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For some, Halloween is a children’s holiday, a time to dress up as a princess or a superhero and collect candy from kindly neighbors. For others, however, the spooky holiday is a dark reminder of the malignant forces and ghoulish monsters that may lurk in the shadows.

This piece originally appeared on Travel + Leisure.

One such place that embraces the darkness of Halloween is Le Musée des Vampires, or the Vampire museum, outside of Paris. This cabinet of curiosities, open year-round, displays art objects and historical artifacts that recall the macabre history both of France and beyond.

Located in a townhouse on the outskirts of Paris in the suburb of Lilas, the museum is its own kind of “haunted house,” according to the museum’s founder, Jacques Sirgent. But what makes the museum frightening is not the fear that vampires might exist but the knowledge that what they represent most certainly does, according to Sirgent.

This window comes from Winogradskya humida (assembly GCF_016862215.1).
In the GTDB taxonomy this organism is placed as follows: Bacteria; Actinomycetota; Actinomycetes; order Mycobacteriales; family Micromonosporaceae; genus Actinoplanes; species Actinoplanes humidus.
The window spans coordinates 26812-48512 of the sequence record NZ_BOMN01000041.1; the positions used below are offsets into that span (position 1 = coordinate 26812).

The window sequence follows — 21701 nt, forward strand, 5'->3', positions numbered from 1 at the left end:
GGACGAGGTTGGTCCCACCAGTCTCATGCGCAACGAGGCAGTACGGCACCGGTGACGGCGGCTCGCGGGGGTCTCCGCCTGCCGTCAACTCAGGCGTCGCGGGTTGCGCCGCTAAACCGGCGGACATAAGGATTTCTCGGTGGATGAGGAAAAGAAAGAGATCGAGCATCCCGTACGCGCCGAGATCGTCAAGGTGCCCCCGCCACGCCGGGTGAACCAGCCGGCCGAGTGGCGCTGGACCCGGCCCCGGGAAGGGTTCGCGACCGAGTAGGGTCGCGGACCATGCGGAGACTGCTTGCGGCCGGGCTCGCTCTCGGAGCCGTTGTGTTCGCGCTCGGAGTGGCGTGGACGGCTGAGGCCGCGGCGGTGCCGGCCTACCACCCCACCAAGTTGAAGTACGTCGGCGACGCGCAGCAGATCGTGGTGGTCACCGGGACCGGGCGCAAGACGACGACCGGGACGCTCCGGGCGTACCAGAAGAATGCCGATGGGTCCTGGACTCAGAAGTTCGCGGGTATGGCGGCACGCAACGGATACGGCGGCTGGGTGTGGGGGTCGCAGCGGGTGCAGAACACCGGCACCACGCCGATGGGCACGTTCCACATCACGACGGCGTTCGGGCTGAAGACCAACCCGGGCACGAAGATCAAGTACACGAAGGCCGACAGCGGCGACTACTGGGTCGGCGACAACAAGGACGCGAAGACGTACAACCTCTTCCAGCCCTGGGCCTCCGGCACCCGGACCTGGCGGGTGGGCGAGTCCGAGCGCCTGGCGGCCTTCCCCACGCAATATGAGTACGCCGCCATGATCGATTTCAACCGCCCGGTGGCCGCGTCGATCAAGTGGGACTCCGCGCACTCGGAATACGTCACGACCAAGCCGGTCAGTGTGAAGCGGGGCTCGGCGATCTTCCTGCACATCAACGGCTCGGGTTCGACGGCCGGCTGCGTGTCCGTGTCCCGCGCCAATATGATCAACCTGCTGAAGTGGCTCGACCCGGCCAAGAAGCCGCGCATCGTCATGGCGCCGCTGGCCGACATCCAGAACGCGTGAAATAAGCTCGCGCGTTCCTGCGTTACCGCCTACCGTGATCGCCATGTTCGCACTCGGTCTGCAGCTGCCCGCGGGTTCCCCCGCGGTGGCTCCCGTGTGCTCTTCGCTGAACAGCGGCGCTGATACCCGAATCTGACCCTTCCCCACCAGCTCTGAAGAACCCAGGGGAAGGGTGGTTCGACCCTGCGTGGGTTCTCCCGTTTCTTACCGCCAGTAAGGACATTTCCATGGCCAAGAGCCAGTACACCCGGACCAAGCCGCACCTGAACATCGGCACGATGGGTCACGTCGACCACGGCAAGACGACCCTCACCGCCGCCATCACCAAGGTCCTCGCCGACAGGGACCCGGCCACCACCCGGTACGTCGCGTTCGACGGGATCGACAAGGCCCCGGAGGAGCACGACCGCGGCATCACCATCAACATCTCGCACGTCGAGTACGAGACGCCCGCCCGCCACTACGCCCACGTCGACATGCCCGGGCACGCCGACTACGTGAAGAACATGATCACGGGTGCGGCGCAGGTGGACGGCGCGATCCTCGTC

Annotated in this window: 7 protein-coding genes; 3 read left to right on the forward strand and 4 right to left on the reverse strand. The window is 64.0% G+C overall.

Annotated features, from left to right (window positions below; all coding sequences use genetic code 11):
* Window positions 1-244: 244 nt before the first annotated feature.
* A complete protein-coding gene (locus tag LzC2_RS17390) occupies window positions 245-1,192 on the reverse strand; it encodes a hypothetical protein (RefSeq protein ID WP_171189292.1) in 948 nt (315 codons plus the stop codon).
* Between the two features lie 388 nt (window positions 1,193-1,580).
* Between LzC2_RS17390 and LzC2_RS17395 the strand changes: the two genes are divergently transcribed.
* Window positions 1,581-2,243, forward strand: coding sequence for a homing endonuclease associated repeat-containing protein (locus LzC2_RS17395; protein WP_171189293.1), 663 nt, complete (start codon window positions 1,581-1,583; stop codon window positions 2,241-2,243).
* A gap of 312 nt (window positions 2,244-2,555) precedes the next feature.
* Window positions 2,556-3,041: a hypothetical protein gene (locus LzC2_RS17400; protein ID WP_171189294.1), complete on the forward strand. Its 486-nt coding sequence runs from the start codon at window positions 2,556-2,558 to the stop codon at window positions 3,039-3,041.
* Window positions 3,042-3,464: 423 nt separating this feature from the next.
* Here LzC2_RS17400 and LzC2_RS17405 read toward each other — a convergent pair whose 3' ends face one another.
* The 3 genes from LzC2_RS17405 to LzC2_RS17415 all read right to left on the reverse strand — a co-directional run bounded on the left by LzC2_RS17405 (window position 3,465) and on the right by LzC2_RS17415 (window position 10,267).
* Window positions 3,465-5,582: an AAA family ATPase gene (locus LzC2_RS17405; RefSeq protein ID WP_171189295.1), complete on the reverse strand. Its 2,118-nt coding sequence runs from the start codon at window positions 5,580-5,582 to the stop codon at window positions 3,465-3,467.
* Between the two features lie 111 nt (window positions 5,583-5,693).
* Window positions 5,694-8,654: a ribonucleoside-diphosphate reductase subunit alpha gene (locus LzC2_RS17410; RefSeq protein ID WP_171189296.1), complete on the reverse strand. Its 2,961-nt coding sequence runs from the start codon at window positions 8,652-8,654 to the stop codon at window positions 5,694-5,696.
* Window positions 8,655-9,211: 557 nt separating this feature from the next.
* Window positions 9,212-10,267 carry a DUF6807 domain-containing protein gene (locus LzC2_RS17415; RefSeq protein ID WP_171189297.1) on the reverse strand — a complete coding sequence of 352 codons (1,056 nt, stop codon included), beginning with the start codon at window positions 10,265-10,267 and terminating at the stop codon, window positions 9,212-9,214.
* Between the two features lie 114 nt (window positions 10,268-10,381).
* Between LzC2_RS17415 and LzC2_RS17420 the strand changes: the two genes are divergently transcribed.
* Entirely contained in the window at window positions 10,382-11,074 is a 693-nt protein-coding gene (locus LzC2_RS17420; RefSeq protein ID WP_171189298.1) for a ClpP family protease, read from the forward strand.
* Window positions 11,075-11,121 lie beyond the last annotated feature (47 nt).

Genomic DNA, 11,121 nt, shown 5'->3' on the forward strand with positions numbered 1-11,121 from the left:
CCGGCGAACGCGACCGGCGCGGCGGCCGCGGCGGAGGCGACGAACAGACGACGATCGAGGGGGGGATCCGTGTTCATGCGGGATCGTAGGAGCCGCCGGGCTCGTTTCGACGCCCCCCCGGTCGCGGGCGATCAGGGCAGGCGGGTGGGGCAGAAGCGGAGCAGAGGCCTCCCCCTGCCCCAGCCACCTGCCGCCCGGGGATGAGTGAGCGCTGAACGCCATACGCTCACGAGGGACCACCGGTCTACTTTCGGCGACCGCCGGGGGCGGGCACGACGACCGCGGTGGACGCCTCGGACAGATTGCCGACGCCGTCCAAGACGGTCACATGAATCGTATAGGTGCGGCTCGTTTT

“Vampires are the reflection of the evil that we all hold in our hearts,” he told Travel + Leisure. “That’s why people believe in vampires.”

Courtesy of Nina Doré and Musée des Vampires

Rare texts, antique books and a vampire killing kit are just a few of the objects that can be found in this unique collection, according to Atlas Obscura. Sirgent, a scholar focusing on the Middle Ages, founded this private museum that is available by appointment only and costs eight euros for entry.

Other objects include an autographed photograph of Bram Stoker, author of Dracula, and a mummified cat found in nearby Père Lachaise cemetery. Sirgent is available to give lectures on the museum’s collections as well as the history of some of the vampiric burial practices of some French people during medieval times.

While Sirgent noticed an uptick in visitor around the Halloween holiday, he said he sees aficionados of the undead in all seasons.

“Good and evil is a year-round phenomenon,” he said.